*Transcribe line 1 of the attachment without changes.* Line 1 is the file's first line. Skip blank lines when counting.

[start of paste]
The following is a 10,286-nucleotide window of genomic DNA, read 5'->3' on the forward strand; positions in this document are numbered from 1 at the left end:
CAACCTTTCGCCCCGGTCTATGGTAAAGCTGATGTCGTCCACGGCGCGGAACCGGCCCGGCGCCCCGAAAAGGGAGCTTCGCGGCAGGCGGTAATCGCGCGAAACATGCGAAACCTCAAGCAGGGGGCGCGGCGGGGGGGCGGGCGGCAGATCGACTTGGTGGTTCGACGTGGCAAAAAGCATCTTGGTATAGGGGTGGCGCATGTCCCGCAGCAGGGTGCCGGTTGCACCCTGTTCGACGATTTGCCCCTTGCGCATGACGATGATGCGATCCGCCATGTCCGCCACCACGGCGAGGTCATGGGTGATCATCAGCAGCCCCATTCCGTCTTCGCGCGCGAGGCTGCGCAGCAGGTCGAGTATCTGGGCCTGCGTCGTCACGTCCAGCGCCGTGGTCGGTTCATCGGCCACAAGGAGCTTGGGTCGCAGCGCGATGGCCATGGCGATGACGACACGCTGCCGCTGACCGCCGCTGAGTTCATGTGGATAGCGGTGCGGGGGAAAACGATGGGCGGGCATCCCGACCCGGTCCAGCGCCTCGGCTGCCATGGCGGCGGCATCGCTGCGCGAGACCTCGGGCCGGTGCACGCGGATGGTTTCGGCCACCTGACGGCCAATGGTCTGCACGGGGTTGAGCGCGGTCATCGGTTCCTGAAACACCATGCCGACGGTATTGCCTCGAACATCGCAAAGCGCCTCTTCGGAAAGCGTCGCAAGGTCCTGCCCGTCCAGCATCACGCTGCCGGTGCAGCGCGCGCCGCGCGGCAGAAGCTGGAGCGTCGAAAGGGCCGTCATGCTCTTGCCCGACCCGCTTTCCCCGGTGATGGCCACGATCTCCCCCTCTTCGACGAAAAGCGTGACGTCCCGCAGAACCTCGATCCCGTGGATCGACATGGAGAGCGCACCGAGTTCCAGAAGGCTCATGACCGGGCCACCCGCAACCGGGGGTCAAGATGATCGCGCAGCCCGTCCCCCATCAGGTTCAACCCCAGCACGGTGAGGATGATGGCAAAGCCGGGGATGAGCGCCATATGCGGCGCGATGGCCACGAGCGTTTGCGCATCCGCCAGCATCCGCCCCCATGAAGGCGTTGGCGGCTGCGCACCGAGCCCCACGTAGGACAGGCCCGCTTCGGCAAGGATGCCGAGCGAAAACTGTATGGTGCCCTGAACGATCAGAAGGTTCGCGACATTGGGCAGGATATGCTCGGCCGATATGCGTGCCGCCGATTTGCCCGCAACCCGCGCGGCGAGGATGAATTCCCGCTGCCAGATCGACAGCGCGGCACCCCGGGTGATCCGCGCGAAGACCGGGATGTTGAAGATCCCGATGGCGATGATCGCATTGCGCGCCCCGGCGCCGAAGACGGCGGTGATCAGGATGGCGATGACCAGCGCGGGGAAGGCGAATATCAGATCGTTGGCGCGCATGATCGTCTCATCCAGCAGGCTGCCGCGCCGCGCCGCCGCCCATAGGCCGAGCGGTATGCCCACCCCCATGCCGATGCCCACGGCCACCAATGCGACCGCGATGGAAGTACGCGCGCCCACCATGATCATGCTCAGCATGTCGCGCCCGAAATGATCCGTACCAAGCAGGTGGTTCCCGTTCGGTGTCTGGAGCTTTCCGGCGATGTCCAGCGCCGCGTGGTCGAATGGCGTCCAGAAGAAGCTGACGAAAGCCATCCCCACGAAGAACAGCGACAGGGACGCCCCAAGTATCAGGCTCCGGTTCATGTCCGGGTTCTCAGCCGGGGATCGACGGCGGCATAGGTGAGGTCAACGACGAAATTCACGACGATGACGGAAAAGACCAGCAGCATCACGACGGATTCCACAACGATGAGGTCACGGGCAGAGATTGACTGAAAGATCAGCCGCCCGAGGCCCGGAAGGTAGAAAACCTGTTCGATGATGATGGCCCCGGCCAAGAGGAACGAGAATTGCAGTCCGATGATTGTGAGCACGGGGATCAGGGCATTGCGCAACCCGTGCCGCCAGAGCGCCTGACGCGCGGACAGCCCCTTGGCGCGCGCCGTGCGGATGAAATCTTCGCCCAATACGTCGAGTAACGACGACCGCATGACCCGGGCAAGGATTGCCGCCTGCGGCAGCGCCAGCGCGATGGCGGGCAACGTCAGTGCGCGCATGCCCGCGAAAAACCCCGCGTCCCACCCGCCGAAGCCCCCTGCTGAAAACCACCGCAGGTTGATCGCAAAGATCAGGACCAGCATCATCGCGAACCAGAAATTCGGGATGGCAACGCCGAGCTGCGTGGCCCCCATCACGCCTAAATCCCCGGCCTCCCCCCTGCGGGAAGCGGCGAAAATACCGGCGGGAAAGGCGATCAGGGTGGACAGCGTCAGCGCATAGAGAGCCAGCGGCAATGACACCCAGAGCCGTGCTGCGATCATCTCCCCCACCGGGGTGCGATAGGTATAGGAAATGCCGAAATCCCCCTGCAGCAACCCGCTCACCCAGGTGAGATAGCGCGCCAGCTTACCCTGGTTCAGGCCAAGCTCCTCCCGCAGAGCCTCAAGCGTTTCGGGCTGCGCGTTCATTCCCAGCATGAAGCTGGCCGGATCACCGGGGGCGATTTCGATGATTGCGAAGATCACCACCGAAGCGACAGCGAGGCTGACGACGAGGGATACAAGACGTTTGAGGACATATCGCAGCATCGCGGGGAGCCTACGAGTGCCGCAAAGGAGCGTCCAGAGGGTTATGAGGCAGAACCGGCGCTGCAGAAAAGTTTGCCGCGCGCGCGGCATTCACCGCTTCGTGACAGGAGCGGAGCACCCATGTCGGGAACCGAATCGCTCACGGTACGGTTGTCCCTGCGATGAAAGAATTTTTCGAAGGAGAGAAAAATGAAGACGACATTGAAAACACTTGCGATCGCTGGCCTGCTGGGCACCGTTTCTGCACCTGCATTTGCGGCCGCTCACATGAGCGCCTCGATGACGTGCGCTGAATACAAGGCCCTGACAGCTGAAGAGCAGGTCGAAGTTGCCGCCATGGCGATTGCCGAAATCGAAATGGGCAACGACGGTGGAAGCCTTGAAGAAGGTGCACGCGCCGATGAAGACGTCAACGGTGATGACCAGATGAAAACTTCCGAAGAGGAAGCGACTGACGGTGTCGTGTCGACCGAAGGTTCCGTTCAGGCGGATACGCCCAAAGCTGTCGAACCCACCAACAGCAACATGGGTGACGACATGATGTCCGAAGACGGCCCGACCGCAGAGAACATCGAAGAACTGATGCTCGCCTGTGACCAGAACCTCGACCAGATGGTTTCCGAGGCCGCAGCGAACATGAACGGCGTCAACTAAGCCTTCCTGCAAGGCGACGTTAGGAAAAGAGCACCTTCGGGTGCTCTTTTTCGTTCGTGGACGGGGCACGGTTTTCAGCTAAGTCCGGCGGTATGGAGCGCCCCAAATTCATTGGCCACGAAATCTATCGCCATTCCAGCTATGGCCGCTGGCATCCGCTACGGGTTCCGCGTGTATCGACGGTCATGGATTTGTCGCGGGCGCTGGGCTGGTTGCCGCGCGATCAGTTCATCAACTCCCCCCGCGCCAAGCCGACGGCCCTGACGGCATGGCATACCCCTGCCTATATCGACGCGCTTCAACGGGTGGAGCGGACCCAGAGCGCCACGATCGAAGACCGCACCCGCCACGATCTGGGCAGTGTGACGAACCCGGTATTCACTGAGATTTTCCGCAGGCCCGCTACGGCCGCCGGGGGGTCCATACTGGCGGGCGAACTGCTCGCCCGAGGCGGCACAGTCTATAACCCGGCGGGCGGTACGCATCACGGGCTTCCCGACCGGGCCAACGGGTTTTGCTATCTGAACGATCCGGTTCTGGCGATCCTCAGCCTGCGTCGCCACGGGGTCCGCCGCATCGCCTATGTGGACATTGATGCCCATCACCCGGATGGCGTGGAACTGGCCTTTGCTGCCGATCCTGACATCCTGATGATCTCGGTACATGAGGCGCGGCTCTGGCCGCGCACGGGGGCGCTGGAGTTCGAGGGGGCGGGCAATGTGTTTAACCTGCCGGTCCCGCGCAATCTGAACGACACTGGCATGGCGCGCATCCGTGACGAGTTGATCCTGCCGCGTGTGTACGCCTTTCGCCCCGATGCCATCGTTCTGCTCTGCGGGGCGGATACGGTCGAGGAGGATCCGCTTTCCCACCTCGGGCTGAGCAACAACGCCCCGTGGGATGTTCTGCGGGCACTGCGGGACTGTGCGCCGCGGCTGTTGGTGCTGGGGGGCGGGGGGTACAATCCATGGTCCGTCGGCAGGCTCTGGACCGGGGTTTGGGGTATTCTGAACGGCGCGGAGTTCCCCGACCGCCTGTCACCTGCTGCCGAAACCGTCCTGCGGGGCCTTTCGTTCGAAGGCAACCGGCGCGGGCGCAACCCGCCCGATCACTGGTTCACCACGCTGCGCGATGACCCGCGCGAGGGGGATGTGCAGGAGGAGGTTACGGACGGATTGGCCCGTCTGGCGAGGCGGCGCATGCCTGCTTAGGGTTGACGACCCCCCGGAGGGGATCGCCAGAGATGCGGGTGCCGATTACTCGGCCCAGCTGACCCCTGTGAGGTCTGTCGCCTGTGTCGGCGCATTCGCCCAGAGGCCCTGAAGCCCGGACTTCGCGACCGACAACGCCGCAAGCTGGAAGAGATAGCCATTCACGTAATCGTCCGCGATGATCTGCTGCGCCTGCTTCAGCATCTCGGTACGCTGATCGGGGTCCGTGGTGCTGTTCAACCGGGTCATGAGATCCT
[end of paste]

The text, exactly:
The following is a 10,286-nucleotide window of genomic DNA, read 5'->3' on the forward strand; positions in this document are numbered from 1 at the left end: